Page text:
"The Church has reached an abyss. Compromised by episcopal failings over child protection, of a certain arrogance in liturgical and other styles. The road back will need the discipline of Ignatius and the simple zeal of a Friar  like Francis. Our new Pope combines both of those attributes in his life so far and in the name that he has chosen. But for those of us who know Buenos Aires and its outlying communities there is a certain hope that comes  with the awareness that his parishes have included some of the poorest on the planet . Such sights will not have left him. Such smells and suffering  are far from faculty libraries .And he has emerged to speak of being a Bishop of Rome. Welcome Pope Francis I – source, God willing, of renewal and and a recovered episcopal humility"

Breda O'Brien, Columnist, Irish Times, Ireland

"So many firsts – First new world pope, first Jesuit, first Francis – and such a gentle, humble beginning, to ask everyone to pray for him. His smiling face will become greatly beloved, I believe. And how ecumenical is it for a Jesuit to take the name Francis! Wonderful."

Neil Addison, Barrister and Director of Thomas Moore Legal Centre, UK

"From a British point of view it is perhaps unfortunate that the first Argentinian Pope should be elected the day after the Falkland Islanders voted overwhelmingly to remain British rather than be taken over by Argentina.  Pope Francis must take great care not to be used by the Argentinian Government as a weapon in its dispute with Britain. Even the slightest expression of support for the Argentine claim will be exploited ruthlessly by Christina Kirchner and would cause immense difficulties for the position of British Catholics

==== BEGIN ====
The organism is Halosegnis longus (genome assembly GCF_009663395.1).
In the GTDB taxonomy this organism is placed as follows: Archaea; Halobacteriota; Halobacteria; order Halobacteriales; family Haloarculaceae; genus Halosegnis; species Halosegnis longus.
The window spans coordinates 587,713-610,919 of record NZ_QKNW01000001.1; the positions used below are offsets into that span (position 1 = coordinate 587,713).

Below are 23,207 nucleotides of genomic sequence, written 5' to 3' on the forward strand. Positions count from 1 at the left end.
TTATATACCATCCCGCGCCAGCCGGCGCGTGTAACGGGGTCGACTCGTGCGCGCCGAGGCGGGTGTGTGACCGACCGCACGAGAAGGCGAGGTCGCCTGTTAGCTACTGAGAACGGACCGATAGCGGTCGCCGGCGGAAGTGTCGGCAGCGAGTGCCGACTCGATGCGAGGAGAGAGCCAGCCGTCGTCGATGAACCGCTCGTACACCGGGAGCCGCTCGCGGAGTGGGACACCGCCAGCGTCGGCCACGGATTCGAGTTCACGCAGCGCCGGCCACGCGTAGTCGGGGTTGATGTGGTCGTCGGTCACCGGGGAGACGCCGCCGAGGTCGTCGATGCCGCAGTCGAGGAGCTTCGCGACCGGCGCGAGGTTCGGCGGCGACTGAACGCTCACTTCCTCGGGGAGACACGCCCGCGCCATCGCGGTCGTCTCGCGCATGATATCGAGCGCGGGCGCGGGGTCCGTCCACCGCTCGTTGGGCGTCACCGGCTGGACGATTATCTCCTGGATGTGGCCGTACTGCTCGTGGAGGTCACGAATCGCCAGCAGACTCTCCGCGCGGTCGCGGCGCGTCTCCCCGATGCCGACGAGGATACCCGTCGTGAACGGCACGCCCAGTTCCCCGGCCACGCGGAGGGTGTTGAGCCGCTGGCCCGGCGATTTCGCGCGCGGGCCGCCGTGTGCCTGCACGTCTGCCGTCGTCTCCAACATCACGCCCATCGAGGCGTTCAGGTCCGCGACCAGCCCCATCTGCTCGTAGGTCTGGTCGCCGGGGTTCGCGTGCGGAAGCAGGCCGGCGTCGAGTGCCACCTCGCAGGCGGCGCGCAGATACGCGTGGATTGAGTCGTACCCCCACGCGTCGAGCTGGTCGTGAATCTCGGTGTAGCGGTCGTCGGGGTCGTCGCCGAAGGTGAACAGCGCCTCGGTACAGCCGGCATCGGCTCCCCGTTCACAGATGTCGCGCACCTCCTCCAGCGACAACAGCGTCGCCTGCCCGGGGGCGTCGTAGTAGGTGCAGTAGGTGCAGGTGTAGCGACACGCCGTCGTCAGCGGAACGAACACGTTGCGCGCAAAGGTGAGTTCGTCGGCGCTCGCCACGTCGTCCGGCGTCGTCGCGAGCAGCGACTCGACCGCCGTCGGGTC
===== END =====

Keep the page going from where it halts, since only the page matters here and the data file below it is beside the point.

"Whilst there are many challenges facing the Church one of the most urgent must surely be to put the child abuse crisis clearly in its place as a problem of the past.  The entire issue of how child abuse allegations are dealt with internally by the Church and a duty to report such allegations to national law enforcement  authorities needs to be put in a specific and new section of the Code of Canon Law.  At present the procedures are spread around in a variety of enactments which makes defending the Church more difficult than it needs to be.  If it can be shown that the rules of the Church are beyond question in this area then the new Pope can perhaps look to the future unlike the position of Pope Benedict who through no fault of his own kept being dragged back by the unresolved scandals of the past."

Luke Coppen, Editor, Catholic Herald, UK